Rhino Protection

There are seven known critically-endangered Eastern black rhinoceros in Big Life’s area of operation. They spend most of their time in the densely-forested Chyulu Hills National Park, protected by dedicated Big Life rangers and the Kenya Wildlife Service.

In addition to monitoring and protecting the resident rhinos, Big Life has been working to improve infrastructure in the rhino area, the goal of which is to maintain Intensive Protection Zone (IPZ) status, which will allow for the future inbound translocation of rhinos from other territories. IPZ status is awarded by the Kenyan government for demonstrating that the area and the rhino population can be effectively protected. The infrastructure involved includes roads, fencing, and consistent water supply.

All anti-poaching and monitoring efforts are conducted in close collaboration with the Kenya Wildlife Service. Specially-trained Big Life rangers use traditional tracking methods, camera traps, and live sightings to maintain an accurate record of all living rhinos in the rhino area, and raise red flags if a certain period of time elapses between recording specific individuals.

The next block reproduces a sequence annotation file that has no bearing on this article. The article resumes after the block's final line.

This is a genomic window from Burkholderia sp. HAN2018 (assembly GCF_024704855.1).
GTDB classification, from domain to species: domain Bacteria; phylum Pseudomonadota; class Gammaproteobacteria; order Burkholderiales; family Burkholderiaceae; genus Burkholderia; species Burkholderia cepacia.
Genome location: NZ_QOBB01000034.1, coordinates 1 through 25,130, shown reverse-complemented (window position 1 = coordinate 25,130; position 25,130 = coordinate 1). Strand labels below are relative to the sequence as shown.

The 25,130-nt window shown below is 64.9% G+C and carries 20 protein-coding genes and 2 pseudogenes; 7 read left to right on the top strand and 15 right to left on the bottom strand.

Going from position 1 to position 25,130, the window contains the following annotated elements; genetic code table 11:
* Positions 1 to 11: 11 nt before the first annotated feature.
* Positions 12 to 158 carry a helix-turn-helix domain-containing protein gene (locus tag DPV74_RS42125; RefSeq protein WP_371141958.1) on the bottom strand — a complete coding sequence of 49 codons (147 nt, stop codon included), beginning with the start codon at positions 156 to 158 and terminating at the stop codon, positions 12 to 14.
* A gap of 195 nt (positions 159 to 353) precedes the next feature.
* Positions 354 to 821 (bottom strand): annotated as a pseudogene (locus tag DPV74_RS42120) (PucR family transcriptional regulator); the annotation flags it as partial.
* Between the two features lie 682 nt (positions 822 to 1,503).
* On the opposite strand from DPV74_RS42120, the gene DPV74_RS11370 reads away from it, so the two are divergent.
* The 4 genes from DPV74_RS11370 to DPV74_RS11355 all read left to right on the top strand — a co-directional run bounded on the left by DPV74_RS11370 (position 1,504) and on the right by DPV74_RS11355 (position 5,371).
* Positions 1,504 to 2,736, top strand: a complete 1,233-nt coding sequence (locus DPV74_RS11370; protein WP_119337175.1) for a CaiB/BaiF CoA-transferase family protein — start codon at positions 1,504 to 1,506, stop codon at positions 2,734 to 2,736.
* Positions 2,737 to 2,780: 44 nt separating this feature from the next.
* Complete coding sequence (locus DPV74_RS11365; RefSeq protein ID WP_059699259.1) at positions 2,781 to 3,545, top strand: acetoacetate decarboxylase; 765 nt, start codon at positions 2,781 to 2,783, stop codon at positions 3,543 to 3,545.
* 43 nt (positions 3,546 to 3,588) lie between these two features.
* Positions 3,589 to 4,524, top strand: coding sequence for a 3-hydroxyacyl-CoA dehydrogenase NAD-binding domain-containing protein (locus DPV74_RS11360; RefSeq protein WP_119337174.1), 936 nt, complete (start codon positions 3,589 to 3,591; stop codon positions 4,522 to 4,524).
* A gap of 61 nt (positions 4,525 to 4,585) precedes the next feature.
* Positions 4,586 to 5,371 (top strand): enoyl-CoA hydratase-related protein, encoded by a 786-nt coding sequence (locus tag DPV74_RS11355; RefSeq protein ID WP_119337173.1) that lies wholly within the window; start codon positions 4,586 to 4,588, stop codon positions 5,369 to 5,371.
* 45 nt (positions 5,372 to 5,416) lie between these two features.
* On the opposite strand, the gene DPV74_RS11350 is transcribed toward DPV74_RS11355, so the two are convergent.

7 Rhinos
60 Rhino Protection Rangers
10 Dedicated Rhino Outposts
10 Dedicated Rhino Units
48 Camera Traps
3 Water Points



190215 Changing the game watermarked
February 15, 2019


Protecting wildlife in Africa is not a game. It’s a serious endeavor with high and dangerous stakes. But to be strategic in defeating trafficking, poaching, and other wildlife crimes, it’s a bit like a chess game, and… Read More
Protecting a Prehistoric Tank
September 22, 2017


It’s been two years and 3 days since we lost Bahati, the young rhino that died after an epic effort to save his life after he was trapped in a snare. It was a terrible moment, but one that motivated us further in our… Read More
170228 1 1 New Ride for the Rhinos
February 28, 2017


New statistics out of South Africa this week on rhino mortality paint a grim picture. While numbers have dropped from previous years, an average of three rhinos are still killed for their horns each day. And while South… Read More
160921 1 1 Not Another Dodo
September 21, 2016


It’s happened time and again throughout history; humans have either consumed a species into extinction or stood by and let it happen. But this time it’s different, or we hope it will be. The world is well aware of the… Read More

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